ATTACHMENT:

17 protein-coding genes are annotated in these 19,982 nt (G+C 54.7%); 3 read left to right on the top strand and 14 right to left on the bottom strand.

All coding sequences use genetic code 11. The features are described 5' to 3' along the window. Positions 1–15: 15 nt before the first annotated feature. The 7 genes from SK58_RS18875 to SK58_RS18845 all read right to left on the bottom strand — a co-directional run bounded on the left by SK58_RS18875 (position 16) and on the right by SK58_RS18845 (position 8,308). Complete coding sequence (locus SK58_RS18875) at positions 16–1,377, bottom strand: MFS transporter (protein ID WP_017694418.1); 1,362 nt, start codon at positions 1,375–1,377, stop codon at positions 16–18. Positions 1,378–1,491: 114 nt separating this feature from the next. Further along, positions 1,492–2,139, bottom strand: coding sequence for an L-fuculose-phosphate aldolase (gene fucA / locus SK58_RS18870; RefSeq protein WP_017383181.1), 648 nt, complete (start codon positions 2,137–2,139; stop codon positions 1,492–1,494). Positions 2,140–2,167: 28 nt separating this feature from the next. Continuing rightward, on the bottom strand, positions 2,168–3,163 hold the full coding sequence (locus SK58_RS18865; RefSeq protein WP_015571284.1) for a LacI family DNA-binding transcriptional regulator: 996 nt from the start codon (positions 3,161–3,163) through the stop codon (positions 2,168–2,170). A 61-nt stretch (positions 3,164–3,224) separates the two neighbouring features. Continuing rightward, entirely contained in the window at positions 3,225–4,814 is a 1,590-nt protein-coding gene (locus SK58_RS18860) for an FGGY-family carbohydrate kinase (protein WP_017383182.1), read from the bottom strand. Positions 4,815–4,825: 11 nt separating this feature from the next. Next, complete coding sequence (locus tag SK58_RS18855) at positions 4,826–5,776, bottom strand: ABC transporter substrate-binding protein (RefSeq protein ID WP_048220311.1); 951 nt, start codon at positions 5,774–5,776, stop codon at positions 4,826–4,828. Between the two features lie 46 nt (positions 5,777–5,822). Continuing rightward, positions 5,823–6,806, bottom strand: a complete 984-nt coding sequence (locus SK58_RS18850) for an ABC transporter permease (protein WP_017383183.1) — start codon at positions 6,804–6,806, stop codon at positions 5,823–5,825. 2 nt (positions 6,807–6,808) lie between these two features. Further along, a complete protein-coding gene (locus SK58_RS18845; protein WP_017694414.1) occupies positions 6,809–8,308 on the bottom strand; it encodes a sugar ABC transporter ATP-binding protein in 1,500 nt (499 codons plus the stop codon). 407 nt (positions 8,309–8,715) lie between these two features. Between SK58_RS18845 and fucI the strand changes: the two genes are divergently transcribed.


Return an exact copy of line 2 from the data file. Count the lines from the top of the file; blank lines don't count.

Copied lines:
All coding sequences use genetic code 11. The features are described 5' to 3' along the window. Positions 1–15: 15 nt before the first annotated feature. The 7 genes from SK58_RS18875 to SK58_RS18845 all read right to left on the bottom strand — a co-directional run bounded on the left by SK58_RS18875 (position 16) and on the right by SK58_RS18845 (position 8,308). Complete coding sequence (locus SK58_RS18875) at positions 16–1,377, bottom strand: MFS transporter (protein ID WP_017694418.1); 1,362 nt, start codon at positions 1,375–1,377, stop codon at positions 16–18. Positions 1,378–1,491: 114 nt separating this feature from the next. Further along, positions 1,492–2,139, bottom strand: coding sequence for an L-fuculose-phosphate aldolase (gene fucA / locus SK58_RS18870; RefSeq protein WP_017383181.1), 648 nt, complete (start codon positions 2,137–2,139; stop codon positions 1,492–1,494). Positions 2,140–2,167: 28 nt separating this feature from the next. Continuing rightward, on the bottom strand, positions 2,168–3,163 hold the full coding sequence (locus SK58_RS18865; RefSeq protein WP_015571284.1) for a LacI family DNA-binding transcriptional regulator: 996 nt from the start codon (positions 3,161–3,163) through the stop codon (positions 2,168–2,170). A 61-nt stretch (positions 3,164–3,224) separates the two neighbouring features. Continuing rightward, entirely contained in the window at positions 3,225–4,814 is a 1,590-nt protein-coding gene (locus SK58_RS18860) for an FGGY-family carbohydrate kinase (protein WP_017383182.1), read from the bottom strand. Positions 4,815–4,825: 11 nt separating this feature from the next. Next, complete coding sequence (locus tag SK58_RS18855) at positions 4,826–5,776, bottom strand: ABC transporter substrate-binding protein (RefSeq protein ID WP_048220311.1); 951 nt, start codon at positions 5,774–5,776, stop codon at positions 4,826–4,828. Between the two features lie 46 nt (positions 5,777–5,822). Continuing rightward, positions 5,823–6,806, bottom strand: a complete 984-nt coding sequence (locus SK58_RS18850) for an ABC transporter permease (protein WP_017383183.1) — start codon at positions 6,804–6,806, stop codon at positions 5,823–5,825. 2 nt (positions 6,807–6,808) lie between these two features. Further along, a complete protein-coding gene (locus SK58_RS18845; protein WP_017694414.1) occupies positions 6,809–8,308 on the bottom strand; it encodes a sugar ABC transporter ATP-binding protein in 1,500 nt (499 codons plus the stop codon). 407 nt (positions 8,309–8,715) lie between these two features. Between SK58_RS18845 and fucI the strand changes: the two genes are divergently transcribed.